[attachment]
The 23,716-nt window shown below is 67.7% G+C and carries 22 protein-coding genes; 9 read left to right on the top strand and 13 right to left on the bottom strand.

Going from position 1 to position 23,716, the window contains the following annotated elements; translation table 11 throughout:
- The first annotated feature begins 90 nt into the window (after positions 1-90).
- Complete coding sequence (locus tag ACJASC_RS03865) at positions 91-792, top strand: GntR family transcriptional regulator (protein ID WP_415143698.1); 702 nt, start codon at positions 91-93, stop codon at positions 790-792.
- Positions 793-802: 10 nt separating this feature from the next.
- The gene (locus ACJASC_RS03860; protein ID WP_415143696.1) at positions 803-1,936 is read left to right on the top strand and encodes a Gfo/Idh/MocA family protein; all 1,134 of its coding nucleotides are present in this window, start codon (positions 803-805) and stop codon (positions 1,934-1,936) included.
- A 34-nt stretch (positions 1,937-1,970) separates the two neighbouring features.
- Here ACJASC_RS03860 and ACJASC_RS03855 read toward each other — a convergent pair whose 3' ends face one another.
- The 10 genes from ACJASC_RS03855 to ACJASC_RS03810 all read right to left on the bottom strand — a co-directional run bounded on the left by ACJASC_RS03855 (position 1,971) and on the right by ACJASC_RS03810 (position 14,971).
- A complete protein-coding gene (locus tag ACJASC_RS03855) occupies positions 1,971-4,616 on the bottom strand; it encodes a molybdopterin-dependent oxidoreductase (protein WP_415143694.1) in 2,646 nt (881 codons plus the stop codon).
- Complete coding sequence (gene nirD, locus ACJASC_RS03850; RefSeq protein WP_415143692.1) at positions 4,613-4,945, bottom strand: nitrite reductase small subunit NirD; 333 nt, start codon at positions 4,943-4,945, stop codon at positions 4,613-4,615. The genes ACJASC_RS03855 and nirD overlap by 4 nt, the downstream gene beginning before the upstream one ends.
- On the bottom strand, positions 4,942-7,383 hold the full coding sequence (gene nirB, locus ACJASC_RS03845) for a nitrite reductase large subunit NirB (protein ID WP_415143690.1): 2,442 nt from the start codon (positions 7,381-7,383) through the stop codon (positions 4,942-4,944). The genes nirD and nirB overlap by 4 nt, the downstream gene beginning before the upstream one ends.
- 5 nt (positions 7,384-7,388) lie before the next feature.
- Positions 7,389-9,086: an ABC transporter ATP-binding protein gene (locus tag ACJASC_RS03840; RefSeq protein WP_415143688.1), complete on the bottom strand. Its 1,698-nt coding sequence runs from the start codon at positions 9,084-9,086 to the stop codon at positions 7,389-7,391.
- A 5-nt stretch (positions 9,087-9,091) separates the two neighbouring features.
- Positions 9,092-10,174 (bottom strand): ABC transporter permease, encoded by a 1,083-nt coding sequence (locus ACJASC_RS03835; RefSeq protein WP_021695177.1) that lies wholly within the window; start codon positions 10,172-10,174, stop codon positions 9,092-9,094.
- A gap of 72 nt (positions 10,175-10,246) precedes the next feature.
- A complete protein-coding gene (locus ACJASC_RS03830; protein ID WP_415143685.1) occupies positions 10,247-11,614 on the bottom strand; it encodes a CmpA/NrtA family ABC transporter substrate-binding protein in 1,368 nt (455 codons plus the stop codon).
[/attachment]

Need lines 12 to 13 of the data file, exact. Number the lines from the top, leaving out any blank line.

- On the bottom strand, positions 4,942-7,383 hold the full coding sequence (gene nirB, locus ACJASC_RS03845) for a nitrite reductase large subunit NirB (protein ID WP_415143690.1): 2,442 nt from the start codon (positions 7,381-7,383) through the stop codon (positions 4,942-4,944). The genes nirD and nirB overlap by 4 nt, the downstream gene beginning before the upstream one ends.
- 5 nt (positions 7,384-7,388) lie before the next feature.